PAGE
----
La burocratizada de la economía de Europa

VARSOVIA – A lo largo de los últimos sesenta años, el proyecto de integración europea ha afrontado muchas dificultades: las penalidades económicas de la posguerra, el pesado yugo del comunismo y la incierta base del mundo posterior a la Guerra Fría, pero, si bien ha superado todos ellos, al constar ahora la Unión Europea de 28 Estados, muchos de los cuales comparten una moneda común, la UE afronta otra dificultad igualmente importante: la de reducir la carga de la reglamentación que recae sobre sus industrias más importantes.

Las empresas europeas están atadas con reglas y reglamentaciones, muchas de las cuales se deben a funcionarios no elegidos de Bruselas, cuya loable intención de armonizar las condiciones empresariales en toda la UE está socavando, en cambio, la creatividad y el dinamismo comerciales del continente. A consecuencia de ello, los resultados económicos son flojos, al decaer la competitividad, y el desempleo, en particular entre los jóvenes, sigue siendo tercamente elevado.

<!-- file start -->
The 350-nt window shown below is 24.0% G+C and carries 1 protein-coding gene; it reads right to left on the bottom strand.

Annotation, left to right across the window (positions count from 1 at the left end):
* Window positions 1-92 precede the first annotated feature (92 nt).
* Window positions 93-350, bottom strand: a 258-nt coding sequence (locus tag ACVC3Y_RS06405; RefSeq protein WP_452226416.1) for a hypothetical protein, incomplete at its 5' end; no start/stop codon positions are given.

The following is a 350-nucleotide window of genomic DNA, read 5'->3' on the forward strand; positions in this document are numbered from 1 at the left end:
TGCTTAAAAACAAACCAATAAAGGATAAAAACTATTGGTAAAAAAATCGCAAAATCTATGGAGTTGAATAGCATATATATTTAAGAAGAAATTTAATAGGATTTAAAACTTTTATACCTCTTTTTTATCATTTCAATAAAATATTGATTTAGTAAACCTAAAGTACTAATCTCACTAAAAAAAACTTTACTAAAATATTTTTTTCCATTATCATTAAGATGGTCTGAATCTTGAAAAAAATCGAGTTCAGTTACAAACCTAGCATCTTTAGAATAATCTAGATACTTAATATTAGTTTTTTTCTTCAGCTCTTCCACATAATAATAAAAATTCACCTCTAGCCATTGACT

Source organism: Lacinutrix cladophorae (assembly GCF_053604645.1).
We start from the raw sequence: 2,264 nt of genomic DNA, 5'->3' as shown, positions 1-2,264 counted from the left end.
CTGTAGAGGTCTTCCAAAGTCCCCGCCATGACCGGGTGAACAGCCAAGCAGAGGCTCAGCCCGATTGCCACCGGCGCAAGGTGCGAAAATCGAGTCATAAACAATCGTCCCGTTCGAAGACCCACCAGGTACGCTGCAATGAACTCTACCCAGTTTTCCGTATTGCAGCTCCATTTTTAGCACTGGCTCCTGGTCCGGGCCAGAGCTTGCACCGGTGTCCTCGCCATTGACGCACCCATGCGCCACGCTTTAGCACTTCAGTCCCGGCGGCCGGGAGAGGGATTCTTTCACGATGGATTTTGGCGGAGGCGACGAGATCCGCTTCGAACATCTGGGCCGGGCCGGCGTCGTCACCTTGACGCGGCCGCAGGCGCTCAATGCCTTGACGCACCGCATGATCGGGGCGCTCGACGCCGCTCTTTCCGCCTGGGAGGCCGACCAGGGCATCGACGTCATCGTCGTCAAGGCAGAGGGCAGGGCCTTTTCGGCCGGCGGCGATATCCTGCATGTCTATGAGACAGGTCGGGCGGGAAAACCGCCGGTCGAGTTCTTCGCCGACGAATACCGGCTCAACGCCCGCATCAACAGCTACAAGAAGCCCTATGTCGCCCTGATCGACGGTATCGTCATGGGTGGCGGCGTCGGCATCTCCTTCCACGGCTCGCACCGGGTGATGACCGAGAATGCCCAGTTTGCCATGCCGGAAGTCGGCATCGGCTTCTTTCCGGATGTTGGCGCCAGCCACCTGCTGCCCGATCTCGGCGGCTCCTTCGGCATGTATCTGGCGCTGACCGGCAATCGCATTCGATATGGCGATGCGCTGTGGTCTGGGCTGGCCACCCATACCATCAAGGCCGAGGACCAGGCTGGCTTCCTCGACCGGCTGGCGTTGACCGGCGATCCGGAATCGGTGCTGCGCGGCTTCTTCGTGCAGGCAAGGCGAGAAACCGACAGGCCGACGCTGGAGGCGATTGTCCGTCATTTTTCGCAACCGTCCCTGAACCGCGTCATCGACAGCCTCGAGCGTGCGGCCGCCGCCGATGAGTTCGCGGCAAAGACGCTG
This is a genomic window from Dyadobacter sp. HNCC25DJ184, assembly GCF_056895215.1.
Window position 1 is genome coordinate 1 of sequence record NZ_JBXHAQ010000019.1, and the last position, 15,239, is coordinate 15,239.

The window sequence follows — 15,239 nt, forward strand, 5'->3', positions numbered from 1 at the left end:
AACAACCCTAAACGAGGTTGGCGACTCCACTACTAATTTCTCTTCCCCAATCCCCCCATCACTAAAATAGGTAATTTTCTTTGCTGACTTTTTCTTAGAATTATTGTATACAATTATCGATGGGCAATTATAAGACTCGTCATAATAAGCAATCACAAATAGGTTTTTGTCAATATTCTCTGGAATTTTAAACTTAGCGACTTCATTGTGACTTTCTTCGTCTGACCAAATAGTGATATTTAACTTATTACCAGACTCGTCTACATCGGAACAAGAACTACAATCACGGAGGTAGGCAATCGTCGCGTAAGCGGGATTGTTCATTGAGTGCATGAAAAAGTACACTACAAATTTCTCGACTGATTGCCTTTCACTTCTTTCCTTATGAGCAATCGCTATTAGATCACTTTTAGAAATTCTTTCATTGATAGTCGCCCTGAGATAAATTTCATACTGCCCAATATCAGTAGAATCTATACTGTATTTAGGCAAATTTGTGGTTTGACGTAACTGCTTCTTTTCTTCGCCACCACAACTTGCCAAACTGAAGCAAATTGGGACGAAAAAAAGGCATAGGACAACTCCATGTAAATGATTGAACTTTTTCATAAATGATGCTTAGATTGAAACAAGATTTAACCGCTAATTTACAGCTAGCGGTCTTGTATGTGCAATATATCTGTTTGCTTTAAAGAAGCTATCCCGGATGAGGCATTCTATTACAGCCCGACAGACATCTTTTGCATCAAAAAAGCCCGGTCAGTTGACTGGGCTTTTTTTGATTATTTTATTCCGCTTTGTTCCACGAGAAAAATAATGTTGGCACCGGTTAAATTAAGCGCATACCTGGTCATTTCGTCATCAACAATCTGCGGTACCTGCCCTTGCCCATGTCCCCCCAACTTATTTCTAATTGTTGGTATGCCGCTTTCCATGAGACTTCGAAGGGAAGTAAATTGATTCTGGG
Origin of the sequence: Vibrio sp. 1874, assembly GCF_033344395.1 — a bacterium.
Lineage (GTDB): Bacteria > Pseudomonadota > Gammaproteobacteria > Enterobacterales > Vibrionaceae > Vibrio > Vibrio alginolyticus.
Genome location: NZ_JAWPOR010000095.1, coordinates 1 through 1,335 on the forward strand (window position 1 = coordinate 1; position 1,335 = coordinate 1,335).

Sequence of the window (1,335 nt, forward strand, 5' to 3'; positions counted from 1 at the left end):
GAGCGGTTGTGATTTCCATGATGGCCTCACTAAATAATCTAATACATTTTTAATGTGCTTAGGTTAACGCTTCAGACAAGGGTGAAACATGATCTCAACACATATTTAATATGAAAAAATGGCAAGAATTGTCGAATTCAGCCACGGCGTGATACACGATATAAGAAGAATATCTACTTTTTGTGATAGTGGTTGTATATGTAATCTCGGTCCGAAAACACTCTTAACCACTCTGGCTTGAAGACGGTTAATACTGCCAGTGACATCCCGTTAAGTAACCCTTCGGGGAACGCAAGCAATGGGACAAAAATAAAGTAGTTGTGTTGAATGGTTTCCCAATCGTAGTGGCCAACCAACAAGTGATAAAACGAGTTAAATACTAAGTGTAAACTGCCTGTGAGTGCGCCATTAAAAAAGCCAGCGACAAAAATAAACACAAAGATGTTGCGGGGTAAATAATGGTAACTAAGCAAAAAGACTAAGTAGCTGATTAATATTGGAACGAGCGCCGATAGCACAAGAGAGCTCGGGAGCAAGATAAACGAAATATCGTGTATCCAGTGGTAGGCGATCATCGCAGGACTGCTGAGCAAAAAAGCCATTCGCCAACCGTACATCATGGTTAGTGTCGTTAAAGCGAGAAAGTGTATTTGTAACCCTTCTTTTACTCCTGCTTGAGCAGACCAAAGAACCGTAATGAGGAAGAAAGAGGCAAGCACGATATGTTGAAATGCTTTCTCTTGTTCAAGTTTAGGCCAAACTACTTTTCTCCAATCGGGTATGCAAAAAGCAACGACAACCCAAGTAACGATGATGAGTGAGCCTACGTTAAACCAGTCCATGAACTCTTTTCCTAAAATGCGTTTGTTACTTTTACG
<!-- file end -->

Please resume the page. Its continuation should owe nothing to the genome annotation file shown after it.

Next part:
Las instituciones de la UE publican millares de reglamentos, directivas y decisiones todos los años. En 2012, se promulgaron 1.799 leyes; en 2011, fueron 2.062. Algunas leyes, promulgadas hace mucho por una Comunidad Europea de seis miembros fundadores, siguen en los códigos. Ese macizo de burocracia es el que obstaculiza a las empresas y disuade a los empresarios.

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